Whenever I need some “serious” prayer, I pick up the phone and call my mom. I know she will be faithful to pray, and I know the prayers of her heart do not fall deaf on God’s ears. I have a mother who is a prayer warrior.
My mother has modeled to me how to live faithfully to God, when no one is looking, and when life is hard and painful. My mother gives to others compassionately, thinking first of their joy and last of herself. My mother has lived the truth that God’s love is all you need. That each day of seeking God in our weakness builds a rock-solid foundation of devotion to God; one that will last an eternity. What greater gift could she have given me? These are the treasures that I dream of passing along to my children. In this, I hope to be just like my mother.
She may not change the world with a cure for cancer, but she has changed my world with her noble character. And the Lord calls this “far more worthy than rubies.” (Proverbs 31:10),
My favorite part of my current job is the women I work with. I will forever remember the conversations we have, and lessons I learn about life as they share their stories with me.
These are women who have in many ways, walked through fire and survived. Some have lost a child, some have painfully battled infertility, some battle loneliness, some have lost a husband, some have children with special-needs, some with failing health, and some struggle with a feeling of disappointment at where their life has gone.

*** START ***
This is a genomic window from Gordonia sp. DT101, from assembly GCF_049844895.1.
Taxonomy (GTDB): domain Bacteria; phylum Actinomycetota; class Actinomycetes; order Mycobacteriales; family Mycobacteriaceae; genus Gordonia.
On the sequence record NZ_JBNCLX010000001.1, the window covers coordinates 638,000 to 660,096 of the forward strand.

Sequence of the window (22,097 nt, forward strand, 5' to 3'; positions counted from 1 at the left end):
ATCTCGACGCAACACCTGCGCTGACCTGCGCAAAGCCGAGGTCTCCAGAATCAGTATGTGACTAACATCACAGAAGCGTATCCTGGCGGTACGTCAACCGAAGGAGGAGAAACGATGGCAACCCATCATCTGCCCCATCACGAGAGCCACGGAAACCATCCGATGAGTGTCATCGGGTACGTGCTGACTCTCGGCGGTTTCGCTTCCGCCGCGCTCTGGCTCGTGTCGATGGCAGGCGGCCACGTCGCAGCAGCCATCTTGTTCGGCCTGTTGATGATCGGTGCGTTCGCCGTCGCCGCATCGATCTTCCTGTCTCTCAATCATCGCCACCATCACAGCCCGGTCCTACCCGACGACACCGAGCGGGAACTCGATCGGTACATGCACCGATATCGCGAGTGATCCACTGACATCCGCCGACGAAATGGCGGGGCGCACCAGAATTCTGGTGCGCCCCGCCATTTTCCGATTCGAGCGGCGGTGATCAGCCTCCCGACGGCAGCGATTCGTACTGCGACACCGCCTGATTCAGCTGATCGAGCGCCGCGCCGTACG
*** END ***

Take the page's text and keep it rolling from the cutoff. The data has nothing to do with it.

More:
I listen as many of these women tell me how they cling to Jesus in their pain. How they don’t give up hope, and how God comes through for them each time. And I am reminded that no matter what life throws at you, there is victory in Jesus Christ; that no matter what is taken from me, I will never be alone. And each day that I learn this, I feel some of my fear at what life could do to me, being chipped away. Because I can look into the eyes of conquerors; ordinary women with real problems whose lives are saved and changed by Jesus, and know that I am going to be okay.
These women may question their purpose some days, but I look at Jesus working in their lives and I see His great purpose that changes the world. I see His kingdom being furthered by ordinary women who aren’t afraid to share the hope they have found in Him. And I am encouraged and inspired.
Inspired to chase what God has in store for me, and encouraged by the evidence of God’s power.
As I grow up, I want to be like these women in so many ways. I want a steadfast faith and noble character that impacts those around me. This, is how I define success.
These women have taught me so much, and have changed me and my world. I consider these women to be real role models.
“She watches over the affairs of her household
and does not eat the bread of idleness.
Her children arise and call her blessed;
her husband also, and he praises her:
“Many women do noble things,
but you surpass them all.”
Charm is deceptive, and beauty is fleeting;
but a woman who fears the Lord is to be praised.
Honor her for all that her hands have done,
and let her works bring her praise at the city gate.”